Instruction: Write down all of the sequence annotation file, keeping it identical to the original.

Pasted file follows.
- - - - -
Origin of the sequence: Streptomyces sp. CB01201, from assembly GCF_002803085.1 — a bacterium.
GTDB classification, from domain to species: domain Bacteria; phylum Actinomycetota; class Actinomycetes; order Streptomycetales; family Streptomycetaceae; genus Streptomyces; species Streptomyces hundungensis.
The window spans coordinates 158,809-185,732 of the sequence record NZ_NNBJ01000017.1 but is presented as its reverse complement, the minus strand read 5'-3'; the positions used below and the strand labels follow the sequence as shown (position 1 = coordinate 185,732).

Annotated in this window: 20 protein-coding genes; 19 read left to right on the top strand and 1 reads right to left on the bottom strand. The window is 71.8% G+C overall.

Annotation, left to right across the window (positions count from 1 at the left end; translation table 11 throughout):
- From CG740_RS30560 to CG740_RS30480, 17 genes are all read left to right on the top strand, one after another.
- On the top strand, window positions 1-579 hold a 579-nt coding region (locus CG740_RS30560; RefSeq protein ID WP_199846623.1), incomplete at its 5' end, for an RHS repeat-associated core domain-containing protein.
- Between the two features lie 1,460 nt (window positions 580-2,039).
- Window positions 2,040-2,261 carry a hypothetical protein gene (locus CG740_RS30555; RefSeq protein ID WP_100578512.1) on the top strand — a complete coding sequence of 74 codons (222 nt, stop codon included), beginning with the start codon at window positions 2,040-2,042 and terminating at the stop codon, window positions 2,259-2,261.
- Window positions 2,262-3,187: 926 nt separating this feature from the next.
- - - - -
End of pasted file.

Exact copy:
Origin of the sequence: Streptomyces sp. CB01201, from assembly GCF_002803085.1 — a bacterium.
GTDB classification, from domain to species: domain Bacteria; phylum Actinomycetota; class Actinomycetes; order Streptomycetales; family Streptomycetaceae; genus Streptomyces; species Streptomyces hundungensis.
The window spans coordinates 158,809-185,732 of the sequence record NZ_NNBJ01000017.1 but is presented as its reverse complement, the minus strand read 5'-3'; the positions used below and the strand labels follow the sequence as shown (position 1 = coordinate 185,732).

Annotated in this window: 20 protein-coding genes; 19 read left to right on the top strand and 1 reads right to left on the bottom strand. The window is 71.8% G+C overall.

Annotation, left to right across the window (positions count from 1 at the left end; translation table 11 throughout):
- From CG740_RS30560 to CG740_RS30480, 17 genes are all read left to right on the top strand, one after another.
- On the top strand, window positions 1-579 hold a 579-nt coding region (locus CG740_RS30560; RefSeq protein ID WP_199846623.1), incomplete at its 5' end, for an RHS repeat-associated core domain-containing protein.
- Between the two features lie 1,460 nt (window positions 580-2,039).
- Window positions 2,040-2,261 carry a hypothetical protein gene (locus CG740_RS30555; RefSeq protein ID WP_100578512.1) on the top strand — a complete coding sequence of 74 codons (222 nt, stop codon included), beginning with the start codon at window positions 2,040-2,042 and terminating at the stop codon, window positions 2,259-2,261.
- Window positions 2,262-3,187: 926 nt separating this feature from the next.